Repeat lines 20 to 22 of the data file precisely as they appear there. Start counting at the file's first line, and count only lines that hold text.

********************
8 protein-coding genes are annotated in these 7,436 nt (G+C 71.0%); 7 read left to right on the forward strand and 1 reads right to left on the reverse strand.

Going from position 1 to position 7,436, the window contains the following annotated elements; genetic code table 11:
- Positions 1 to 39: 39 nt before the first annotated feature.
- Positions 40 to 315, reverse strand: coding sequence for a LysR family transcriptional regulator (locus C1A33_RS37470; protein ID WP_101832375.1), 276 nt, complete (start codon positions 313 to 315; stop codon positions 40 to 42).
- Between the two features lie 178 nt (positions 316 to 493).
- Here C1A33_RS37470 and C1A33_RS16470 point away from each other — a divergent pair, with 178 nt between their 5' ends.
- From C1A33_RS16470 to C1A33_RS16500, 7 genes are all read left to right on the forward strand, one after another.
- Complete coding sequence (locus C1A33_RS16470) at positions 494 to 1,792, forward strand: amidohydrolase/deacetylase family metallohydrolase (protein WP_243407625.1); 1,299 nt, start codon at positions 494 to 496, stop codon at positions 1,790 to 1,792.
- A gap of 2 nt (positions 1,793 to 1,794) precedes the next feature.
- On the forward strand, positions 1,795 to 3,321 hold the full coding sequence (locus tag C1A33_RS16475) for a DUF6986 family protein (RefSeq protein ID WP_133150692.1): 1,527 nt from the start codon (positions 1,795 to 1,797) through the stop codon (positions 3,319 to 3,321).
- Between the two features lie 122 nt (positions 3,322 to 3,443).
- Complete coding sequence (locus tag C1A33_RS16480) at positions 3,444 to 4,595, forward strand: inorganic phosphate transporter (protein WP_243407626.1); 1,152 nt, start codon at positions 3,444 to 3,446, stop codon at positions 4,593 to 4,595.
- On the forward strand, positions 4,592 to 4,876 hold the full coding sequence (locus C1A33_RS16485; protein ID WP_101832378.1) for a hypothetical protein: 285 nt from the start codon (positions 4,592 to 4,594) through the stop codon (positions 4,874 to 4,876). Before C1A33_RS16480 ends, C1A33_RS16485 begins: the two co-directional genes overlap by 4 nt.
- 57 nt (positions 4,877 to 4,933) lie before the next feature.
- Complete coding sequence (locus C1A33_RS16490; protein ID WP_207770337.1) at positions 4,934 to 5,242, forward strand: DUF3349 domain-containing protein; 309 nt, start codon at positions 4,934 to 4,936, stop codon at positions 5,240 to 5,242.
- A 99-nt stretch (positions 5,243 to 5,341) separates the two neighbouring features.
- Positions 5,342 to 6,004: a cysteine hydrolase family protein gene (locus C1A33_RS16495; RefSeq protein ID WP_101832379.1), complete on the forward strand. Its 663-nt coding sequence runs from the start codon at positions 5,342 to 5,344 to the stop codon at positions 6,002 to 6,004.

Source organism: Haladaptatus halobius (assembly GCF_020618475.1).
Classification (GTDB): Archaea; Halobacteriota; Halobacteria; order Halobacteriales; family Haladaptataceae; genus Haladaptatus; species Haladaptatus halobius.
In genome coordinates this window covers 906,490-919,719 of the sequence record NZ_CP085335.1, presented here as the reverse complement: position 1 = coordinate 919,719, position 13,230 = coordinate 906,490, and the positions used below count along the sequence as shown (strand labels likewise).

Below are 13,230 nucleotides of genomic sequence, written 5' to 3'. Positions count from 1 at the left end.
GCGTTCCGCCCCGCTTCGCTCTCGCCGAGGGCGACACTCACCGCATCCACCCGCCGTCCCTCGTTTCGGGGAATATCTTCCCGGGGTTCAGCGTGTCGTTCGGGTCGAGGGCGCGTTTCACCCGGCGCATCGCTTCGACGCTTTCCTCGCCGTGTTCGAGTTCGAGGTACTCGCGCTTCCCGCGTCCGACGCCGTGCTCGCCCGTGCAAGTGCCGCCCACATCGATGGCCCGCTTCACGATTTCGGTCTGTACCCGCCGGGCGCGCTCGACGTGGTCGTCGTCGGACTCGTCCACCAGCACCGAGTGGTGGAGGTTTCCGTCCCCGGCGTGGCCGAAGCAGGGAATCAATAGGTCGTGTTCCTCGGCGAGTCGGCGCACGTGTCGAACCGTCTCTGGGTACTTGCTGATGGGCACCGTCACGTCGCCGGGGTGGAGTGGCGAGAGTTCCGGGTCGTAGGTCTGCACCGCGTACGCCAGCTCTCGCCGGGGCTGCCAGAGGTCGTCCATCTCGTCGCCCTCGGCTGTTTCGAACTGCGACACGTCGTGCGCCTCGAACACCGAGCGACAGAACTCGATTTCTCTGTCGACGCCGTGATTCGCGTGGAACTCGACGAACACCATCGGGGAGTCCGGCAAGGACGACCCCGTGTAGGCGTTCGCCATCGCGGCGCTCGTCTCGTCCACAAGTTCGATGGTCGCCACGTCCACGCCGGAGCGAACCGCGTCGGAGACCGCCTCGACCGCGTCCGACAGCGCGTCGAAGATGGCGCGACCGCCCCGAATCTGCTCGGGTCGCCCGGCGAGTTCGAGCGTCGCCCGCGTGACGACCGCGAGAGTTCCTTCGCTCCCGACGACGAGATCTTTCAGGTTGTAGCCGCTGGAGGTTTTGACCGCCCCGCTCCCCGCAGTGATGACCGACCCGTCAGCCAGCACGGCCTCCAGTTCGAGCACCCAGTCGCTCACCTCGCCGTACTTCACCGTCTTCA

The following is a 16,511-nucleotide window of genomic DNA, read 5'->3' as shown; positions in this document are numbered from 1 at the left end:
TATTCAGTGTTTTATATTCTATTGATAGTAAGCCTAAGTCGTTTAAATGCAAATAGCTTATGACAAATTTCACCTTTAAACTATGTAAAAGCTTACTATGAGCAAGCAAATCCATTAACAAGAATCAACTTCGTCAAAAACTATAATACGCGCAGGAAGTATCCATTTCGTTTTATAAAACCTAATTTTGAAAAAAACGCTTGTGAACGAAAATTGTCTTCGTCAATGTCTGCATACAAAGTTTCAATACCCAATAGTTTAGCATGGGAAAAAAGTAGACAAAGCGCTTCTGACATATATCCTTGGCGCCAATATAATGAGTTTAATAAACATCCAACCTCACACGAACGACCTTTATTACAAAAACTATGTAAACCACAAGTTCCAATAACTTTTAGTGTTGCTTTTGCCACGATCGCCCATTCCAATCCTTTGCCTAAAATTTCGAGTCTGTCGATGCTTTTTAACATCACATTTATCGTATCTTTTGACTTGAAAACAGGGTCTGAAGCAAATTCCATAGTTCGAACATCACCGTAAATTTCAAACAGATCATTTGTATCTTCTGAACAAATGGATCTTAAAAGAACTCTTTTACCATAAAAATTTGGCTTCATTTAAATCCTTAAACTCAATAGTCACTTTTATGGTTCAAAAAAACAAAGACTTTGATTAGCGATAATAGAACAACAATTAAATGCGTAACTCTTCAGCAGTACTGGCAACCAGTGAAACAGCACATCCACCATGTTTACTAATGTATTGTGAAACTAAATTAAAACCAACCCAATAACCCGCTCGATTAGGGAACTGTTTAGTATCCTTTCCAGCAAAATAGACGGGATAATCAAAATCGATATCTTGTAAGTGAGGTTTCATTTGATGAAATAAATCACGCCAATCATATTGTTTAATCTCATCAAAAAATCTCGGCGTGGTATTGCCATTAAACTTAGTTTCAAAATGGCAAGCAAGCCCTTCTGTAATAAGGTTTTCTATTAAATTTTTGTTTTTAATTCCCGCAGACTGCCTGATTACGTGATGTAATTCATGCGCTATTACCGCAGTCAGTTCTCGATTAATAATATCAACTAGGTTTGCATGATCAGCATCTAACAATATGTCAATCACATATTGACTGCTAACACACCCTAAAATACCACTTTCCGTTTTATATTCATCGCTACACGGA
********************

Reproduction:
In genome coordinates this window covers 906,490-919,719 of the sequence record NZ_CP085335.1, presented here as the reverse complement: position 1 = coordinate 919,719, position 13,230 = coordinate 906,490, and the positions used below count along the sequence as shown (strand labels likewise).

Below are 13,230 nucleotides of genomic sequence, written 5' to 3'. Positions count from 1 at the left end.
GCGTTCCGCCCCGCTTCGCTCTCGCCGAGGGCGACACTCACCGCATCCACCCGCCGTCCCTCGTTTCGGGGAATATCTTCCCGGGGTTCAGCGTGTCGTTCGGGTCGAGGGCGCGTTTCACCCGGCGCATCGCTTCGACGCTTTCCTCGCCGTGTTCGAGTTCGAGGTACTCGCGCTTCCCGCGTCCGACGCCGTGCTCGCCCGTGCAAGTGCCGCCCACATCGATGGCCCGCTTCACGATTTCGGTCTGTACCCGCCGGGCGCGCTCGACGTGGTCGTCGTCGGACTCGTCCACCAGCACCGAGTGGTGGAGGTTTCCGTCCCCGGCGTGGCCGAAGCAGGGAATCAATAGGTCGTGTTCCTCGGCGAGTCGGCGCACGTGTCGAACCGTCTCTGGGTACTTGCTGATGGGCACCGTCACGTCGCCGGGGTGGAGTGGCGAGAGTTCCGGGTCGTAGGTCTGCACCGCGTACGCCAGCTCTCGCCGGGGCTGCCAGAGGTCGTCCATCTCGTCGCCCTCGGCTGTTTCGAACTGCGACACGTCGTGCGCCTCGAACACCGAGCGACAGAACTCGATTTCTCTGTCGACGCCGTGATTCGCGTGGAACTCGACGAACACCATCGGGGAGTCCGGCAAGGACGACCCCGTGTAGGCGTTCGCCATCGCGGCGCTCGTCTCGTCCACAAGTTCGATGGTCGCCACGTCCACGCCGGAGCGAACCGCGTCGGAGACCGCCTCGACCGCGTCCGACAGCGCGTCGAAGATGGCGCGACCGCCCCGAATCTGCTCGGGTCGCCCGGCGAGTTCGAGCGTCGCCCGCGTGACGACCGCGAGAGTTCCTTCGCTCCCGACGACGAGATCTTTCAGGTTGTAGCCGCTGGAGGTTTTGACCGCCCCGCTCCCCGCAGTGATGACCGACCCGTCAGCCAGCACGGCCTCCAGTTCGAGCACCCAGTCGCTCACCTCGCCGTACTTCACCGTCTTCA